By Benedict Young
15 Jun 2014

Smoke fills the air in a busy road in Kaohsiung as the cavalcade for Tiandou Yuanshuai marches forth, intermittently setting of these huge gunpowder explosions.

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Tian Du Yuanshuai
By Benedict Young
15 Jun 2014

Exhuausted from the day's exertions, a Tiandou Yuanshuai follower takes a rest on the blackened effigy of Marshal Tian Du, which they have been parading down the road and setting off masses of firecrackers under.

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Tian Du Yuanshuai
By Benedict Young
15 Jun 2014

Devotees of Tian Du Yuanshuai, faces blackened by ash. They have been carrying an effigy of Marshal Tian Du through the streets, occasionally setting off huge numbers of firecrackers under the effigy and standing right next to the explosion as it rocks the area and covers them in ash.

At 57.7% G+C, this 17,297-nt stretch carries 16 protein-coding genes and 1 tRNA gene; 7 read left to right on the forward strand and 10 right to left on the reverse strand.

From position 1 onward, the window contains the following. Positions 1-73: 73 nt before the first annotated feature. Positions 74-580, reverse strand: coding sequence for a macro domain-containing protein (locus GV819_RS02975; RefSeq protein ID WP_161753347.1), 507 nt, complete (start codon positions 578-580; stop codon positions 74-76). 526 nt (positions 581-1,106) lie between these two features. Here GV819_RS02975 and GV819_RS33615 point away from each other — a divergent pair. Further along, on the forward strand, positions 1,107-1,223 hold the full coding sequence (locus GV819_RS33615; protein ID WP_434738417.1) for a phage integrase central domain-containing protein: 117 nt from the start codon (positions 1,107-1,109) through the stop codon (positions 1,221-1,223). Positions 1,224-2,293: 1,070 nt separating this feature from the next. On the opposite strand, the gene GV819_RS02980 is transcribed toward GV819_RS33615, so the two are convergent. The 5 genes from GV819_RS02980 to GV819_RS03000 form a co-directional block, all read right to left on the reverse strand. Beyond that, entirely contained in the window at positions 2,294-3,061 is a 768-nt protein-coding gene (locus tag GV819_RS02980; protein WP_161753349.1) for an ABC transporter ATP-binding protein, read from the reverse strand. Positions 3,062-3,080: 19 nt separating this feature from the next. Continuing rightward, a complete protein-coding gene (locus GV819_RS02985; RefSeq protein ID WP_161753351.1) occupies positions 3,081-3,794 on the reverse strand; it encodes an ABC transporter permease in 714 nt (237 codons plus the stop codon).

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Tian Du Yuanshuai
By Benedict Young
15 Jun 2014

Devotees of Tian Du Yuanshuai, faces blackened by ash. They have been carrying an effigy of Marshal Tian Du through the streets, occasionally setting off huge numbers of firecrackers under the effigy and standing right next to the explosion as it rocks the area and covers them in ash.

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Tian Du Yuanshuai
By Benedict Young
15 Jun 2014

Celebration of Tian Du Yuanshuai's birthday. The remnants of used firecrackers are kicked aside to prepare for more explosive celebrations.

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Tian Du Yuanshuai
By Benedict Young
15 Jun 2014

The cavalcade for Tiandou Yuanshuai. Taoist devotees take a break from wheeling a golden gong down the road.

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Tian Du Yuanshuai
By Benedict Young
15 Jun 2014

Figure of Tian Du Yuanshuai bearing his name "田都元帥" around his neck.

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Tian Du Yuanshuai
By Benedict Young
15 Jun 2014

Players of the traditional Chinese instrument the suona, which often accompanies deity's birthday celebrations.

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Tian Du Yuanshuai
By Benedict Young
15 Jun 2014

The sign bears the name of the Taiwanese Taoist temple that this group represents. The air is filled with the smoke of huge firecracker explosions.

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Tian Du Yuanshuai